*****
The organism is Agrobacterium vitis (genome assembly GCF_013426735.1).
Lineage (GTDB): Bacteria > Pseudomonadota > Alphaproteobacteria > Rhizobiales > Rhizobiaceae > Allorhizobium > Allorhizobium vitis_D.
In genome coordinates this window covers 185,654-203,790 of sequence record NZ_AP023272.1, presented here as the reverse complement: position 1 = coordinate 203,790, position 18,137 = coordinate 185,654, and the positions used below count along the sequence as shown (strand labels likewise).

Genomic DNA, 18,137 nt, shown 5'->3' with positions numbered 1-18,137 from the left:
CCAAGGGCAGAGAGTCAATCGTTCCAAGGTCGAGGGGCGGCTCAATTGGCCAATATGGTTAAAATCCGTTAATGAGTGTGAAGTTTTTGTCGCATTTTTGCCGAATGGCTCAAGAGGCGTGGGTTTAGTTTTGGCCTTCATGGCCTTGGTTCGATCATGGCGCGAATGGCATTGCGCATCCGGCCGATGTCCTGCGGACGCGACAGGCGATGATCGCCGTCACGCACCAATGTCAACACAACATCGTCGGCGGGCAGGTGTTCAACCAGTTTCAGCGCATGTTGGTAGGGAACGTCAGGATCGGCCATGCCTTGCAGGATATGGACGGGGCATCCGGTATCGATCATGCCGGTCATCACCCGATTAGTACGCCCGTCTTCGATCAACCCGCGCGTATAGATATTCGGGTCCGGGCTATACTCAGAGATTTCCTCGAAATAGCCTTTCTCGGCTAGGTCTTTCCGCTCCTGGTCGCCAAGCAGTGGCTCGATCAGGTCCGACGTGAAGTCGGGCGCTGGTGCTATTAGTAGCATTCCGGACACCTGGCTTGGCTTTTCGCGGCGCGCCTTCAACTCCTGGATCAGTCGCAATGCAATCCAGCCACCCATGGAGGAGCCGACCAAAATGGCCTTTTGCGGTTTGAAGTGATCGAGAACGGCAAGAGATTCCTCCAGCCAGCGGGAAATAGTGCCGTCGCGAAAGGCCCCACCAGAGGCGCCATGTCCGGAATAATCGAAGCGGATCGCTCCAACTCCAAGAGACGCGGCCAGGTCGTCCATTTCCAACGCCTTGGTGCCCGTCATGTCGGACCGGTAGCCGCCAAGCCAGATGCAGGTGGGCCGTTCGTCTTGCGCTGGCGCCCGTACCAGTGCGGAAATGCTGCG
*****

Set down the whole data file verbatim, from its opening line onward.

The organism is Agrobacterium vitis (genome assembly GCF_013426735.1).
Lineage (GTDB): Bacteria > Pseudomonadota > Alphaproteobacteria > Rhizobiales > Rhizobiaceae > Allorhizobium > Allorhizobium vitis_D.
In genome coordinates this window covers 185,654-203,790 of sequence record NZ_AP023272.1, presented here as the reverse complement: position 1 = coordinate 203,790, position 18,137 = coordinate 185,654, and the positions used below count along the sequence as shown (strand labels likewise).

Genomic DNA, 18,137 nt, shown 5'->3' with positions numbered 1-18,137 from the left:
CCAAGGGCAGAGAGTCAATCGTTCCAAGGTCGAGGGGCGGCTCAATTGGCCAATATGGTTAAAATCCGTTAATGAGTGTGAAGTTTTTGTCGCATTTTTGCCGAATGGCTCAAGAGGCGTGGGTTTAGTTTTGGCCTTCATGGCCTTGGTTCGATCATGGCGCGAATGGCATTGCGCATCCGGCCGATGTCCTGCGGACGCGACAGGCGATGATCGCCGTCACGCACCAATGTCAACACAACATCGTCGGCGGGCAGGTGTTCAACCAGTTTCAGCGCATGTTGGTAGGGAACGTCAGGATCGGCCATGCCTTGCAGGATATGGACGGGGCATCCGGTATCGATCATGCCGGTCATCACCCGATTAGTACGCCCGTCTTCGATCAACCCGCGCGTATAGATATTCGGGTCCGGGCTATACTCAGAGATTTCCTCGAAATAGCCTTTCTCGGCTAGGTCTTTCCGCTCCTGGTCGCCAAGCAGTGGCTCGATCAGGTCCGACGTGAAGTCGGGCGCTGGTGCTATTAGTAGCATTCCGGACACCTGGCTTGGCTTTTCGCGGCGCGCCTTCAACTCCTGGATCAGTCGCAATGCAATCCAGCCACCCATGGAGGAGCCGACCAAAATGGCCTTTTGCGGTTTGAAGTGATCGAGAACGGCAAGAGATTCCTCCAGCCAGCGGGAAATAGTGCCGTCGCGAAAGGCCCCACCAGAGGCGCCATGTCCGGAATAATCGAAGCGGATCGCTCCAACTCCAAGAGACGCGGCCAGGTCGTCCATTTCCAACGCCTTGGTGCCCGTCATGTCGGACCGGTAGCCGCCAAGCCAGATGCAGGTGGGCCGTTCGTCTTGCGCTGGCGCCCGTACCAGTGCGGAAATGCTGCG